There’s not enough connectivity not only to the school, but within the school.
A lot of schools were set up to have a computer lab. They were not set up with the vision that in every single classroom somebody had an individualized learning device at their desk.
When you hear statistics like 80 percent of teachers don’t feel they have the connectivity to teach in this kind of modern classroom, I mean, you know who the 20 percent that are likely okay are. They’re the children in the more well-off school districts. There is no question that the current state of connectivity feeds inequality as opposed to alleviates inequality. It doesn’t have to be that way.
Shame on us if we let the wonders of educational technology and broadband lead to more inequality as opposed to less.
Why this topic is so important is that the educational technology we have is unfortunately a way of accelerating disparities. You just see it, you know it. Those of us who are middle class, upper middle class, we see our kids getting ahead so quickly. They’re on the Internet, they’re doing learning games.
The idea that we have as a capacity — with a mild reform of the E-Rate (a program that helps pay for school and library Internet access) — to connect 99 percent of our schools to broadband, is very exciting.
And I really do want to just come back to the theme of bridging the digital divide. This same technology, this same access to broadband, this same capacity of people to have individualized learning devices connected to the Internet in their school — which is probably feeding disadvantage, increasing disparity, increasing inequality — can so easily, if we’re being committed, be something that increases equality, that gives more kids in lower-income neighborhoods the chance to soar because they can be at the same desk, with the same learning tablet, with the same content as kids in the most upper-middle-class neighborhoods.
So shame on us — really, shame on us if we let the wonders of educational technology and broadband lead to more inequality as opposed to less — as opposed to more opportunity, more leveling of giving everybody a chance. That is a great challenge. I hope you keep pushing on this theme because technology moves quick. So it’s either going to quickly feed disparity or it’s going to help address disparity. Let’s hope that we are doing this to bridge the divide, bridge educational disparity, be what our country is supposed to be about, which is the accident of your birth is not supposed to overly determine the outcome of your life. And how we deal with this issue can make a big difference in whether we do or don’t live up to that ideal.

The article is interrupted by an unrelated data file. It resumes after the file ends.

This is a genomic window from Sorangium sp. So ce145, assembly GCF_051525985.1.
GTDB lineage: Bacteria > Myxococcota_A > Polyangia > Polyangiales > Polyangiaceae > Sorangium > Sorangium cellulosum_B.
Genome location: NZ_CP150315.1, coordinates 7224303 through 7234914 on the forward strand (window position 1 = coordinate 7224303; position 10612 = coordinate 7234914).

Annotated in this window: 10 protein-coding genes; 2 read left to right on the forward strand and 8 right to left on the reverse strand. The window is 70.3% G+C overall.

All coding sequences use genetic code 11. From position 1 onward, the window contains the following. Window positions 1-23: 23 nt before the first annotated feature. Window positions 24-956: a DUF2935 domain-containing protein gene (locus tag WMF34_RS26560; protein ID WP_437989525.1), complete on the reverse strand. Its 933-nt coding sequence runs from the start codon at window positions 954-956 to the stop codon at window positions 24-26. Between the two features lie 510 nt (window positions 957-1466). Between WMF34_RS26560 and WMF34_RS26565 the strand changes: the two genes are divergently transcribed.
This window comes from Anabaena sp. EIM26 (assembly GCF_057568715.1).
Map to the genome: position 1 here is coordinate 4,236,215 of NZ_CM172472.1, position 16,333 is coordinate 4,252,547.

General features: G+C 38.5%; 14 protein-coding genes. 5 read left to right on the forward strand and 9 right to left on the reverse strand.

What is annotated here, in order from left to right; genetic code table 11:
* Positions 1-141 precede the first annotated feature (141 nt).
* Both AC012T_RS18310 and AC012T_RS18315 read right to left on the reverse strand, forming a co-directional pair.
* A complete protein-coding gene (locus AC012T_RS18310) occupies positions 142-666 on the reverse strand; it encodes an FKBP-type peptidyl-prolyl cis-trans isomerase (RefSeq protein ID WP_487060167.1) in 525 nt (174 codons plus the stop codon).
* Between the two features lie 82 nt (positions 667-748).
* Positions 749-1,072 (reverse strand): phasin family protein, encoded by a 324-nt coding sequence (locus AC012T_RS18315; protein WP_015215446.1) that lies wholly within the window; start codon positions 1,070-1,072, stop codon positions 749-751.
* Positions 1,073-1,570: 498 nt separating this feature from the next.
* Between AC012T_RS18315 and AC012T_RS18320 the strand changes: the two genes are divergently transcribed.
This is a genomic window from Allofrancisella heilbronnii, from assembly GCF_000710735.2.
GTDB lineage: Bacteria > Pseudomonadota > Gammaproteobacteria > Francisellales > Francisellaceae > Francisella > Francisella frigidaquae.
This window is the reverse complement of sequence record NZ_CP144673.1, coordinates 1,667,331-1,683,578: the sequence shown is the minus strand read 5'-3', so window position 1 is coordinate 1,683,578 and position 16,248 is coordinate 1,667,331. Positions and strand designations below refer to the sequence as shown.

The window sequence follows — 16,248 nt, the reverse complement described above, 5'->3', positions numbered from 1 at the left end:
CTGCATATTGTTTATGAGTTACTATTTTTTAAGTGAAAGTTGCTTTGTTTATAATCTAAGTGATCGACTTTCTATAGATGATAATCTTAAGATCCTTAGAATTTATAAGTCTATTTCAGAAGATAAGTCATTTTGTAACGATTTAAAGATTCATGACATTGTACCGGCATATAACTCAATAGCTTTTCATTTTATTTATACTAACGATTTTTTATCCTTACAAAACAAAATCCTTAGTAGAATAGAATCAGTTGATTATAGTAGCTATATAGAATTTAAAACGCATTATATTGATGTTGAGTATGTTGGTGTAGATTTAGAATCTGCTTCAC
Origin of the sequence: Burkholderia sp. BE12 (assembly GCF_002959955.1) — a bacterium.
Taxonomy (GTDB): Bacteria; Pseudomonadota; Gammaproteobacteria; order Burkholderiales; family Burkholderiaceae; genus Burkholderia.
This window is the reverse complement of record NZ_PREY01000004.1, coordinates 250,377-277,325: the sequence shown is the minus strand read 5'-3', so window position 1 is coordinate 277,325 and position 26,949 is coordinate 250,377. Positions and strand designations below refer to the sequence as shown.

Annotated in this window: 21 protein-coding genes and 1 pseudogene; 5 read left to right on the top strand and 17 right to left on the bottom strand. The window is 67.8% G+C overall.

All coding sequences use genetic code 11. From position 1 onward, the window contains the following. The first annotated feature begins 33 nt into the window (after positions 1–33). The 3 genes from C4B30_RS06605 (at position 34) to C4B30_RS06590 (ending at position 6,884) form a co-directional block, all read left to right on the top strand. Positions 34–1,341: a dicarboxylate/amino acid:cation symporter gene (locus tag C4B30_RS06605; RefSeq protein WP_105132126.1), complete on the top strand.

When you look at the whole state of Maryland, the state’s elderly people and those who are living in poverty are concentrated in Baltimore. We have lots of residents — a quarter of the citizens — living below the poverty line, and many who are living without access to the Internet. It’s an issue of vitality. You have to have broadband access and equality to have a vital city. But it’s also a justice issue.
You can’t grow jobs with slow Internet.
We have a consultant working to find ways to use the fiber infrastructure to create a loop around the city and bring access to more Baltimoreans.
We’re wiring some of our recreation centers, our public markets around the city. We’ve worked to make our Penn Station give free Wi-Fi as well.
You can’t grow jobs with slow Internet. People want to be on the cutting edge. So that’s why we’re working hard to bring that fiber loop around the city and give more and faster access.
Several of our recreation centers have been transformed into tech centers. Our library system has revisioned itself as a technology hub.
There are so many ways that the divide between the haves and the have-nots in public education can be closed using technology. And that’s why I fought so hard to win more than $1 billion in infrastructure investment in creating the next generation of Baltimore city schools.
When we talk about what the digital divide is, I worry that sometimes we think it’s people who have technology versus people who don’t have technology.
You can make sure there’s technology in schools, and it doesn’t improve learning.
We don’t want to simply take a textbook, and then make a PDF version of it. That’s not helpful.
It’s not just about the devices and the connectivity. It’s also the difference between those who know how to re-imagine learning through technology.
Recently we were at Sunnyside High School in Arizona. Sunnyside has given laptops and provided connectivity to all their students. . . . They have opportunities for students to actually build and design in ways that you couldn’t do without that technology. Yes, there’s a biotech lab — how many high schools have biotech labs where the students are doing projects in cooperation with local universities?
One of the teachers had all of her students — freshman English class — publish a novel. Amazing. To be clear, they’re probably not all on the bestseller list. But just having the experience of writing and editing — that’s phenomenal.
This last year was the first year that the class that got the technology graduated, having gone through all four years. It had the highest graduation rate they’ve ever had in the district.
I’ll just be really honest: I don’t see why anybody would be investing in a strategy to make sure there are more textbooks in classrooms. It just doesn’t make sense.
Even when I talk to textbook publishers, they’re saying, “We would be happy to transition to different models where we’re building great interactive, rich simulations.”